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Related to some packing problems, following problem arose:

Distribute 10 points within a square of sides 1, so that minimal distance between them is maximized.

With the help of D3 force layout simulation, or any other method, please provide example of such distribution, with graphical representation of square and points, and value of minimal distance between points for such distribution.

The answer with distribution with largest minimal distance wins the "answer badge"! :)

(This problem so far to my knowledge couldn't be solved by pure mathematics, so I am coming here for valuable and desperately needed help regarding simulations etc.)

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TL;DR One optimal solution is as follows:

[{x: 0,       y: 0},
 {x: 0,       y: 0.22222},
 {x: 0,       y: 0.44444},
 {x: 0,       y: 0.66667},
 {x: 0,       y: 0.88889},
 {x: 0.11111, y: 1},
 {x: 0.33333, y: 1},
 {x: 0.55556, y: 1},
 {x: 0.77778, y: 1},
 {x: 1,       y: 1}]

Long explanation: You can solve this problem as a mixed integer program (although the name is slightly misleading in this case as there are no integers). The basic model is very simple:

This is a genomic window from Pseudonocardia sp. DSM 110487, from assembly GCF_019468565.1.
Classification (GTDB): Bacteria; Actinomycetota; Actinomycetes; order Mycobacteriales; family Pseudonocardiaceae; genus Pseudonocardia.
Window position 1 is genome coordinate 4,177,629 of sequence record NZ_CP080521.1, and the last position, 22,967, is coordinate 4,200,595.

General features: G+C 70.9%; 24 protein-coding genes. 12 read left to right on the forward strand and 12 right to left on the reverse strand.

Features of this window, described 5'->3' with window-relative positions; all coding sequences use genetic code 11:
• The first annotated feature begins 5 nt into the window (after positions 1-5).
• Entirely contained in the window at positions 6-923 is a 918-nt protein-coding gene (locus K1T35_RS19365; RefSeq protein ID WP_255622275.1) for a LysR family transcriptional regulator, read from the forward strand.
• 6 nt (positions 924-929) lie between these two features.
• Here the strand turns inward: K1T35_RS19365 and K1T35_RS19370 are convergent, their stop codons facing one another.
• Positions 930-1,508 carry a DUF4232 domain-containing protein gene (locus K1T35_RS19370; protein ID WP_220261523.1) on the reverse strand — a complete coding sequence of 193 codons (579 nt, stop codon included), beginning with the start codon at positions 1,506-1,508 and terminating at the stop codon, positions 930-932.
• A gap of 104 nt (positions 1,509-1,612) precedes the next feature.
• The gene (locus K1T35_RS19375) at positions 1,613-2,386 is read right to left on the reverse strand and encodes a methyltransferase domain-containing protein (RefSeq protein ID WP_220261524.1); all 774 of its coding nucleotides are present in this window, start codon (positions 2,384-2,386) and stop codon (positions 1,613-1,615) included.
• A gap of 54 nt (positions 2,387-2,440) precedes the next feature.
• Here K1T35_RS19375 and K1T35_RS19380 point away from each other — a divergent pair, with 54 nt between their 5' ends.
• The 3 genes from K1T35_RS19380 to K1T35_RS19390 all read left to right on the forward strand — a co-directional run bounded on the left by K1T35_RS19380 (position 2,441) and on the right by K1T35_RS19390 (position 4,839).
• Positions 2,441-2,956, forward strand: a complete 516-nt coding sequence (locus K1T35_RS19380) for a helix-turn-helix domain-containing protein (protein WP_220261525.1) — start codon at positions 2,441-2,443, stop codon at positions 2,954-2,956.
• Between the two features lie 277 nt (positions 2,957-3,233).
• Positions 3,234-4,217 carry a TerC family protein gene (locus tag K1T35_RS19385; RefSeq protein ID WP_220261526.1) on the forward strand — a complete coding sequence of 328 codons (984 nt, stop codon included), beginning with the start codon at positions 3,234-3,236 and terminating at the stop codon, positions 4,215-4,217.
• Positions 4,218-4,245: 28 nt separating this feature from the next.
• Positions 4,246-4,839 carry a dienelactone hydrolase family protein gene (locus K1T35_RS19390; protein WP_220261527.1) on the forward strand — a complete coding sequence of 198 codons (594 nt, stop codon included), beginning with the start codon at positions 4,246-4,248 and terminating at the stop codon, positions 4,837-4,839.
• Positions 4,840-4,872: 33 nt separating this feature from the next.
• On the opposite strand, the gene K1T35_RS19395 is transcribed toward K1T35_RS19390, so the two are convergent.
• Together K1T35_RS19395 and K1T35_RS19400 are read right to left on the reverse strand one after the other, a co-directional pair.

where P is the set of points. The individual points need to be constrained to lie within the unit square:


The objective is then:


There are many equivalent solutions for this problem, you can for example get another solution from one solution by rotating the square. To make solving it easier, we can break some of the symmetries by imposing an order on the points: the coordinates of each point must be at least as high as the ones of its predecessor.


This means that we can now use Manhattan distance instead of Euclidean and don't have to worry about negative numbers when computing the difference between coordinates, which removes the nasty squares:


Input the model into your favourite MIP system and out comes a solution like the above with smallest Manhattan distance between points at 0.22222. Note that, as I've mentioned, you can rotate the square to get a different, but equivalent solution.

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